PURPOSE:This study was undertaken to assess the reliability of the posterior approach under ultrasonographic guidance (PAUGA), with the arm abducted, before performing direct magnetic resonance (MR) arthrography of the shoulder.MATERIALS AND METHODS:A total of 111 (82 men, 29 women; mean age, 24 years) underwent direct MR arthrography of the shoulder. Patients were enrolled because of glenohumeral instability (n=71), chronic shoulder pain (n=25), suspicion of rotator cuff tear (n=13) and adhesive capsulitis (n=2). Patients were placed in the lateral position, on the contralateral side to that being examined; the arm of the shoulder undergoing the examination was placed in slight internal rotation with the hand under the contralateral armpit. A gadolinium-based solution was injected into the articular capsule under cryoanaesthesia and sonographic guidance. A posterior approach was systematically applied. For each patient, the number of injection attempts, room time, complications and pain, as recorded on a 10-point visual analogue scale (VAS), were noted. For quantitative parameters (room time and pain intensity), the mean and standard deviation (SD) were calculated.RESULTS:Direct MR arthrographies were performed successfully in all patients; no immediate or late major complications were observed. Fourteen patients (12.6%) reported temporary and self-limiting compromise of arm movements, and 13 patients (11.7%) reported a vagal reaction not requiring medication. In 102 cases (92%), the injection was successful at the first attempt, whereas in the remaining nine cases (8%), needle repositioning without any additional puncture was required to obtain clear sonographic depiction of the position of the needle tip. Mean room time was 7.2±1.4 min. Mean pain intensity was 3.2±0.4 on the 10-point VAS scale.CONCLUSIONS:PAUGA is a reliable and rapid technique that is well tolerated by patients and easy for the radiologist to perform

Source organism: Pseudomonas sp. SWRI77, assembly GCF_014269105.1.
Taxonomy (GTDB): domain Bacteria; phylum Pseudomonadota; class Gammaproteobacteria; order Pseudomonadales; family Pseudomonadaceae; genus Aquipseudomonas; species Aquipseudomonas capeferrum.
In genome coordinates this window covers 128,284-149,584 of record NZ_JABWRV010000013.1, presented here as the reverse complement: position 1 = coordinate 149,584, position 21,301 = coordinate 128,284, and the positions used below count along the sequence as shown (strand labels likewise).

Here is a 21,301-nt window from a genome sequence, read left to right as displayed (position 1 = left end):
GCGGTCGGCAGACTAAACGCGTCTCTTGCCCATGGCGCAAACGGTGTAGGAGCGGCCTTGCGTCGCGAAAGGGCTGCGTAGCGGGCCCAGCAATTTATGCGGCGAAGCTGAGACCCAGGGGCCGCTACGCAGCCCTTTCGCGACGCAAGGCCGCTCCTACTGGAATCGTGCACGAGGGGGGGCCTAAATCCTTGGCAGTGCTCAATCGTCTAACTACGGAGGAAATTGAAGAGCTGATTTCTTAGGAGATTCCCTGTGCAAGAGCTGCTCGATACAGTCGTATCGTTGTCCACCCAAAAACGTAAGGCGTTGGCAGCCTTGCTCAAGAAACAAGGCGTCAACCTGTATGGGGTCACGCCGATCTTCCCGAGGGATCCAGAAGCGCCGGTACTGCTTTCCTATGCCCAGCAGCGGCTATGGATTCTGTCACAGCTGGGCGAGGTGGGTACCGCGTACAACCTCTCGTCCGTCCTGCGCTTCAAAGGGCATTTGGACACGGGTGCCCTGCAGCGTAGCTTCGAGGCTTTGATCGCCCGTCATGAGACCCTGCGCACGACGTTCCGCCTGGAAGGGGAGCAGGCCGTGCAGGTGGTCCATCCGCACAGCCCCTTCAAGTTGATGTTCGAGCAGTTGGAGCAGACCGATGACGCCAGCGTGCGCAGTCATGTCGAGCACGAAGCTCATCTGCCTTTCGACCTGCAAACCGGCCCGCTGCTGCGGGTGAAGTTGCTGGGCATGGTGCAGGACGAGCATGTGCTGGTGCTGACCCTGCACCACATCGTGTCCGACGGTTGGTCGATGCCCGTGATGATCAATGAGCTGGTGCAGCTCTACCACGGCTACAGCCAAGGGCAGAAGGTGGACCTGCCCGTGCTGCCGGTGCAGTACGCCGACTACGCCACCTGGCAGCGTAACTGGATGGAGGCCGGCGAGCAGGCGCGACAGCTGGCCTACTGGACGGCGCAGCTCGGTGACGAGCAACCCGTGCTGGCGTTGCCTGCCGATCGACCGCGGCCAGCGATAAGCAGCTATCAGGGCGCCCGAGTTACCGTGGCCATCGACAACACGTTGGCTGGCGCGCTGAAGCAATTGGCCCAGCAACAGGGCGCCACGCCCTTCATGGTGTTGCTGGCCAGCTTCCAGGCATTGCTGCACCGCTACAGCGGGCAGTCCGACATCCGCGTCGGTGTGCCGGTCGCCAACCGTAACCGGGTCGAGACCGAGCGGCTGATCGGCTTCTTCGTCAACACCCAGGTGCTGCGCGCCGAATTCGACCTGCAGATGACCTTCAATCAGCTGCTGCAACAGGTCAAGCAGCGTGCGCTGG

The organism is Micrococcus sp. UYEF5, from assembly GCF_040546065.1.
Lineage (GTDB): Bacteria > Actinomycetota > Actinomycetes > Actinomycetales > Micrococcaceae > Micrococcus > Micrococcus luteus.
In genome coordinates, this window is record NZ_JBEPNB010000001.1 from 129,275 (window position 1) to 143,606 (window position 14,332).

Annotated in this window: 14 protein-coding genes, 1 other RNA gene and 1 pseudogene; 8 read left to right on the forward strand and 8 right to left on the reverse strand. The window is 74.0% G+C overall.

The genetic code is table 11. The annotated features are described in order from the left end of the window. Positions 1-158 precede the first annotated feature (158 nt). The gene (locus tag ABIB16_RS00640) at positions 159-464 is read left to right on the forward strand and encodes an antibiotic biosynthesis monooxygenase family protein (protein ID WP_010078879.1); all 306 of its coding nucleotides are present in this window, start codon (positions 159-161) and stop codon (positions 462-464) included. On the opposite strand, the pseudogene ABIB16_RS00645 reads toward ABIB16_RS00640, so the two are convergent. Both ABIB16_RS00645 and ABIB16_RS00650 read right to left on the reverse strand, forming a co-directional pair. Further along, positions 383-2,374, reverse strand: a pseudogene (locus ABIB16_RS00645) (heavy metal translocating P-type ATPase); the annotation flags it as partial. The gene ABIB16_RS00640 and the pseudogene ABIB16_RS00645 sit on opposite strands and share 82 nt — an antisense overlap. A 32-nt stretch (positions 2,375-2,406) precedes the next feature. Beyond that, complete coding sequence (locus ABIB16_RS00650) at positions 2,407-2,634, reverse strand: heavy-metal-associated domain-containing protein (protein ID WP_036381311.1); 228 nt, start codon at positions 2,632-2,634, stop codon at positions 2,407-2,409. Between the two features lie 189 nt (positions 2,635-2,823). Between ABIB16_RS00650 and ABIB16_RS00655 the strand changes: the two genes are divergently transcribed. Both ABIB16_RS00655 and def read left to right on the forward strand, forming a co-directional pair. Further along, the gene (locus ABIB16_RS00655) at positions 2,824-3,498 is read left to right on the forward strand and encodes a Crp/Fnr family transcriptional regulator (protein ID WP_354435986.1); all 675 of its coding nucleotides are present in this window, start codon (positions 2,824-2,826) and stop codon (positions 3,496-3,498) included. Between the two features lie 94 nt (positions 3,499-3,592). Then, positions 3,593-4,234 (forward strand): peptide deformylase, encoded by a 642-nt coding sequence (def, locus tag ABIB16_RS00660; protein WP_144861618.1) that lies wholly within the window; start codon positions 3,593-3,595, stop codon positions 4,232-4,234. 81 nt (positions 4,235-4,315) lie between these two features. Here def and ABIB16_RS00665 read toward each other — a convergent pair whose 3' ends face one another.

Direct magnetic resonance (MR) shoulder arthrography: posterior approach under ultrasonographic guidance and abduction (PAUGA)

Grasso R;Faiella E;Cimini P;Martina F;Beomonte Zobel B.
2013-01-01

Abstract

PURPOSE:This study was undertaken to assess the reliability of the posterior approach under ultrasonographic guidance (PAUGA), with the arm abducted, before performing direct magnetic resonance (MR) arthrography of the shoulder.MATERIALS AND METHODS:A total of 111 (82 men, 29 women; mean age, 24 years) underwent direct MR arthrography of the shoulder. Patients were enrolled because of glenohumeral instability (n=71), chronic shoulder pain (n=25), suspicion of rotator cuff tear (n=13) and adhesive capsulitis (n=2). Patients were placed in the lateral position, on the contralateral side to that being examined; the arm of the shoulder undergoing the examination was placed in slight internal rotation with the hand under the contralateral armpit. A gadolinium-based solution was injected into the articular capsule under cryoanaesthesia and sonographic guidance. A posterior approach was systematically applied. For each patient, the number of injection attempts, room time, complications and pain, as recorded on a 10-point visual analogue scale (VAS), were noted. For quantitative parameters (room time and pain intensity), the mean and standard deviation (SD) were calculated.RESULTS:Direct MR arthrographies were performed successfully in all patients; no immediate or late major complications were observed. Fourteen patients (12.6%) reported temporary and self-limiting compromise of arm movements, and 13 patients (11.7%) reported a vagal reaction not requiring medication. In 102 cases (92%), the injection was successful at the first attempt, whereas in the remaining nine cases (8%), needle repositioning without any additional puncture was required to obtain clear sonographic depiction of the position of the needle tip. Mean room time was 7.2±1.4 min. Mean pain intensity was 3.2±0.4 on the 10-point VAS scale.CONCLUSIONS:PAUGA is a reliable and rapid technique that is well tolerated by patients and easy for the radiologist to perform
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Utilizza questo identificativo per citare o creare un link a questo documento: https://hdl.handle.net/20.500.12610/1488
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